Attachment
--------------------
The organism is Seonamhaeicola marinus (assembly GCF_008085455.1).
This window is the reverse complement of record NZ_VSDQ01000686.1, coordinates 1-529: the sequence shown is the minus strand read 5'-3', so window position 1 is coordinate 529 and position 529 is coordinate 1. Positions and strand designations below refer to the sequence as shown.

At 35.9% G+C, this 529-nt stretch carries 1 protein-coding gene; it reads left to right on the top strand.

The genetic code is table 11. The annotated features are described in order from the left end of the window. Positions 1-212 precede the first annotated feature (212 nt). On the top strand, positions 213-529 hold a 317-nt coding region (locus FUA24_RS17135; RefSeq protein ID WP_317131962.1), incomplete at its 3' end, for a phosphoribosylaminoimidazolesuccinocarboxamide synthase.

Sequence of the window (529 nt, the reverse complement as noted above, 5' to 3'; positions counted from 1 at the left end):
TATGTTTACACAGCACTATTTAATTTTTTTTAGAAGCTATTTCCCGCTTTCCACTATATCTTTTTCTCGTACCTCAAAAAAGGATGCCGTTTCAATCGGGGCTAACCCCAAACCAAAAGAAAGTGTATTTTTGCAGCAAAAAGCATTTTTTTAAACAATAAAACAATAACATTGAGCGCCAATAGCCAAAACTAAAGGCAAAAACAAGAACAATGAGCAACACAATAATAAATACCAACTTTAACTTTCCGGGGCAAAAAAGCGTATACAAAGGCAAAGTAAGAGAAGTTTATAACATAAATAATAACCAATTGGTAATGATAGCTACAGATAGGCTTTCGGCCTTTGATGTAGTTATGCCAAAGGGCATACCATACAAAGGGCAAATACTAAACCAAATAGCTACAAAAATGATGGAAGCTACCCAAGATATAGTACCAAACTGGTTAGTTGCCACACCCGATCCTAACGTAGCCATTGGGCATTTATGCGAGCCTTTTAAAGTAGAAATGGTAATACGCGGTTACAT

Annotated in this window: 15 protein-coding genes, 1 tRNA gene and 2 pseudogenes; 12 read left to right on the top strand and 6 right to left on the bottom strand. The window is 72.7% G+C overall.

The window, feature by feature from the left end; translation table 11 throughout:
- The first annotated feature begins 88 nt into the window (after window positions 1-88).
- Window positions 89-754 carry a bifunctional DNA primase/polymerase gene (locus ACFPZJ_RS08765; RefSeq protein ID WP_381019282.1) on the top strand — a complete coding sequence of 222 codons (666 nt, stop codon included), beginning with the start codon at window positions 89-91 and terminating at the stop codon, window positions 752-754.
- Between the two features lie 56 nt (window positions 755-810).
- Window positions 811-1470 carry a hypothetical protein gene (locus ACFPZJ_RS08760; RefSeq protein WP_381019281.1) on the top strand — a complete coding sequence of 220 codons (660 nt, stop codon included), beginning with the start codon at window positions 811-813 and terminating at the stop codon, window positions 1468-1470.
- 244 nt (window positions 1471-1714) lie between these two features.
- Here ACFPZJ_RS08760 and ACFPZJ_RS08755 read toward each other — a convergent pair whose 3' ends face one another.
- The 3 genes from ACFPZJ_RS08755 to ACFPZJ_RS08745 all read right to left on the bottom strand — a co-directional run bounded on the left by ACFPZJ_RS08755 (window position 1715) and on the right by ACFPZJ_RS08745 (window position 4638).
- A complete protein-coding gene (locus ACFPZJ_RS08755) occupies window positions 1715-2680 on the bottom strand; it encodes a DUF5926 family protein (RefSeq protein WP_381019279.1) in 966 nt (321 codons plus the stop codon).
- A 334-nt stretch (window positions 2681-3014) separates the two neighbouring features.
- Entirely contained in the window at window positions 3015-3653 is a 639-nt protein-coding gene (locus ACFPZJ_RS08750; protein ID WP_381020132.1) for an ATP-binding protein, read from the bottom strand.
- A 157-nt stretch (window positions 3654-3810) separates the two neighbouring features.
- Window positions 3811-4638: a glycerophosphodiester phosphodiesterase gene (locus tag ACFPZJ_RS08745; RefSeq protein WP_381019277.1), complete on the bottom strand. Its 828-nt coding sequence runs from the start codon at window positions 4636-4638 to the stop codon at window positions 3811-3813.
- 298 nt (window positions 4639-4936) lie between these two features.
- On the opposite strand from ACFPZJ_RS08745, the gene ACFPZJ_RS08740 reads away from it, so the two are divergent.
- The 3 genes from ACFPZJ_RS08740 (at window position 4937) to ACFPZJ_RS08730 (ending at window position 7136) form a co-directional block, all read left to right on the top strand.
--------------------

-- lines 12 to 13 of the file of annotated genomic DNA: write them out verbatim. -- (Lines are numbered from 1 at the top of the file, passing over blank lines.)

- Window positions 811-1470 carry a hypothetical protein gene (locus ACFPZJ_RS08760; RefSeq protein WP_381019281.1) on the top strand — a complete coding sequence of 220 codons (660 nt, stop codon included), beginning with the start codon at window positions 811-813 and terminating at the stop codon, window positions 1468-1470.
- 244 nt (window positions 1471-1714) lie between these two features.